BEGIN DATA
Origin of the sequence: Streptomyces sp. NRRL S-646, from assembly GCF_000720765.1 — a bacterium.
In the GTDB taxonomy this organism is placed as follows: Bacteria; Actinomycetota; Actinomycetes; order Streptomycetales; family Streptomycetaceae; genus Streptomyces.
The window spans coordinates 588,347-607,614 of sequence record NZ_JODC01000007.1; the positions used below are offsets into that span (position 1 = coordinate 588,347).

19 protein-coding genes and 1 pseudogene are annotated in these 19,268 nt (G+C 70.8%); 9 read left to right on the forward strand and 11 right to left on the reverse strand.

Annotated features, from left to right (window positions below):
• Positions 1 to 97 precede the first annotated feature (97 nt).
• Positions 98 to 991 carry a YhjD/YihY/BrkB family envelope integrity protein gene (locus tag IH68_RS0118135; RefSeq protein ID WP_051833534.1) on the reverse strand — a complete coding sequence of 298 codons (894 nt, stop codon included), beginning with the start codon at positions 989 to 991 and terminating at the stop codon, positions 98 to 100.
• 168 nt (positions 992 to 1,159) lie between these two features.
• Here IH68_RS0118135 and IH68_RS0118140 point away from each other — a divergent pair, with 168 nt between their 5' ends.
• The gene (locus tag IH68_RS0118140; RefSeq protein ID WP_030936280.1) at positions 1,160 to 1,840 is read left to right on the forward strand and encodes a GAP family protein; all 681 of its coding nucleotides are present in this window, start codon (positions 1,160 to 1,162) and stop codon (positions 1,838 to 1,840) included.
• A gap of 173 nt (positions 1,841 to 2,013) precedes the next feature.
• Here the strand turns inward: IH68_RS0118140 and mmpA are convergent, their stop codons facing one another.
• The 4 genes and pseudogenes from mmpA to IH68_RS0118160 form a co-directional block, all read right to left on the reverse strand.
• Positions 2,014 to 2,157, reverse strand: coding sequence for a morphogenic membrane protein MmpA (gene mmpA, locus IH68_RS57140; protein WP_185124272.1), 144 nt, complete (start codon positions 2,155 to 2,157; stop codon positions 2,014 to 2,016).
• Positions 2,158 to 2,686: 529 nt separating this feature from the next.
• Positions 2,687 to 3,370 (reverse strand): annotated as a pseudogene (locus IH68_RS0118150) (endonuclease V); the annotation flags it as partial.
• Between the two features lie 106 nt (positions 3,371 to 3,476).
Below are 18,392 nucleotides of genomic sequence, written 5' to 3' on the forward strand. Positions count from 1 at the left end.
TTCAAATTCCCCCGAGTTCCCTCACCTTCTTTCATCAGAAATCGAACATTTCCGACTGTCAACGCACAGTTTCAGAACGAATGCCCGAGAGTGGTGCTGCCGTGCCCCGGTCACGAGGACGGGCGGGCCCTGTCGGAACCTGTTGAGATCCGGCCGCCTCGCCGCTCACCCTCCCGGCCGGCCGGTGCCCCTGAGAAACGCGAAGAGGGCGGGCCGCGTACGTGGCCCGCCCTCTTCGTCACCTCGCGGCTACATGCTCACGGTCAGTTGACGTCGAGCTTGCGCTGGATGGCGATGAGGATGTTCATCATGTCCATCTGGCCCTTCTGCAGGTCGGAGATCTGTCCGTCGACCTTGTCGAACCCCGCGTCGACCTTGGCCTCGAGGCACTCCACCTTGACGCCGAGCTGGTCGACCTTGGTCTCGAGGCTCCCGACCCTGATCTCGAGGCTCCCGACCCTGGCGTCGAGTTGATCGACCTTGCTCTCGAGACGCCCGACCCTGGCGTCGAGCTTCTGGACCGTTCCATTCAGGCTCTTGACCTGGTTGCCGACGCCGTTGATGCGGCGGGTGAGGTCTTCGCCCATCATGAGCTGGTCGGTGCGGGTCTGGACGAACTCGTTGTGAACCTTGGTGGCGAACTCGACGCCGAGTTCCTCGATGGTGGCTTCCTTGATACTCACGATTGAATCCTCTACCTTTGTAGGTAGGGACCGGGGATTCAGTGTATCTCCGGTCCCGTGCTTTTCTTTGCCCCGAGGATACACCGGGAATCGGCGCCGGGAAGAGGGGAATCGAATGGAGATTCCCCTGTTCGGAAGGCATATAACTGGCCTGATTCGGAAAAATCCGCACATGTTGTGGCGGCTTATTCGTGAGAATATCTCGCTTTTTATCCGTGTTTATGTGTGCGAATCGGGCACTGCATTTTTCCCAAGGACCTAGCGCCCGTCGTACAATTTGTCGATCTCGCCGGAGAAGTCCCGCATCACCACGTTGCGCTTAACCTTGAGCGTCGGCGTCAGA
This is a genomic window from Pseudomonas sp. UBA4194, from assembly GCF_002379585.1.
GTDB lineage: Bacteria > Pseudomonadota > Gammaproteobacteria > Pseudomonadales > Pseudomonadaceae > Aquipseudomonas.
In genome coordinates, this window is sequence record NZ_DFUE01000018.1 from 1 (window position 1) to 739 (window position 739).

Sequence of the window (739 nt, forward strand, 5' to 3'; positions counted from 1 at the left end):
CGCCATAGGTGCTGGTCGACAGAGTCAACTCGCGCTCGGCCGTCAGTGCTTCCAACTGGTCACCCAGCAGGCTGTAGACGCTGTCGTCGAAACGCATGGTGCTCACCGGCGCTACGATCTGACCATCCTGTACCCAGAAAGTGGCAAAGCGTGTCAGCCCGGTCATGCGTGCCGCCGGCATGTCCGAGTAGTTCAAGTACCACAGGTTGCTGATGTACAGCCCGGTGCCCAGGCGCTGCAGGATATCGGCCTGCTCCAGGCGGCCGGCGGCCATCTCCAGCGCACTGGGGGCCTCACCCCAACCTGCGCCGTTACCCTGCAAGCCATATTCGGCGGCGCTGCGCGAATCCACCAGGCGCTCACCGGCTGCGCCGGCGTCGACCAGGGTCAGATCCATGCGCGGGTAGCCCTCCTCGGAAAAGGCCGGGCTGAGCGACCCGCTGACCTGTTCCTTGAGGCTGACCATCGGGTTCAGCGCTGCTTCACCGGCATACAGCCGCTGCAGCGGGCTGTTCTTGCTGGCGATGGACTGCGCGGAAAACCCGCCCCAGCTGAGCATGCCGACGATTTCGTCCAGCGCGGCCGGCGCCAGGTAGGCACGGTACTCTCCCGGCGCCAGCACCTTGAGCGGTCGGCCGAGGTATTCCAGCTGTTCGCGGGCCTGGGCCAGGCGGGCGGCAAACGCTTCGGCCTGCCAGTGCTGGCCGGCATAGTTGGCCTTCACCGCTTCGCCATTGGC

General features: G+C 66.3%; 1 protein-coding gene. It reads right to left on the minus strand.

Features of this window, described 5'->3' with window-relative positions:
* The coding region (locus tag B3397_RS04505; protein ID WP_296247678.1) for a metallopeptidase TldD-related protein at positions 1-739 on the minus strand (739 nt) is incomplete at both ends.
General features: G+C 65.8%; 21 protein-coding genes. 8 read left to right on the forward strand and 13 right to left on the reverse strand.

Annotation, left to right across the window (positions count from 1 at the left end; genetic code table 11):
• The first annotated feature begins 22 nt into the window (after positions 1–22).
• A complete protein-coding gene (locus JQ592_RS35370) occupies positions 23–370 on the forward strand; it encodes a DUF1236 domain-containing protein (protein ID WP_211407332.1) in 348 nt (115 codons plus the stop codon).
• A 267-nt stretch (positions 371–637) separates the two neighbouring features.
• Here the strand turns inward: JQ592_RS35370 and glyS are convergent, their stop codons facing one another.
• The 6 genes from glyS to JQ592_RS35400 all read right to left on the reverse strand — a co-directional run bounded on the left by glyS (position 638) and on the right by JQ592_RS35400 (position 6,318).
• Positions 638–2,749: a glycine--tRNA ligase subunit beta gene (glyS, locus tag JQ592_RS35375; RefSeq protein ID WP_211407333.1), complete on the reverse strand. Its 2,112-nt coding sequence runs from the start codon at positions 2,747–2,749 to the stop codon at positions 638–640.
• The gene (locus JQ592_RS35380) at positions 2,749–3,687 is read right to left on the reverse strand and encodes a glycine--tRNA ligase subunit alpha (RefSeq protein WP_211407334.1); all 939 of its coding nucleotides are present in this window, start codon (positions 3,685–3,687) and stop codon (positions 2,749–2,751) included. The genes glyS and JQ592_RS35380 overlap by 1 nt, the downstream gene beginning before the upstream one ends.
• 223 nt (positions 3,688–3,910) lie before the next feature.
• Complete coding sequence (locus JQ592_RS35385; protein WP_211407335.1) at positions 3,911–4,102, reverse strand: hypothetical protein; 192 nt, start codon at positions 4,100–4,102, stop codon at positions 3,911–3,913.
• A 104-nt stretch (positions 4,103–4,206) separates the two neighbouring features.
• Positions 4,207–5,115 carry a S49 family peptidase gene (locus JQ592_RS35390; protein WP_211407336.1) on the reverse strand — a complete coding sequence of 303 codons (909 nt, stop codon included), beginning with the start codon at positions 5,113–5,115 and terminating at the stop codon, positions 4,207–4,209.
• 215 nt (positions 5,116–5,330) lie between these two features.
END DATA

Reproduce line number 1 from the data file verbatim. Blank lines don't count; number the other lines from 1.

Origin of the sequence: Streptomyces sp. NRRL S-646, from assembly GCF_000720765.1 — a bacterium.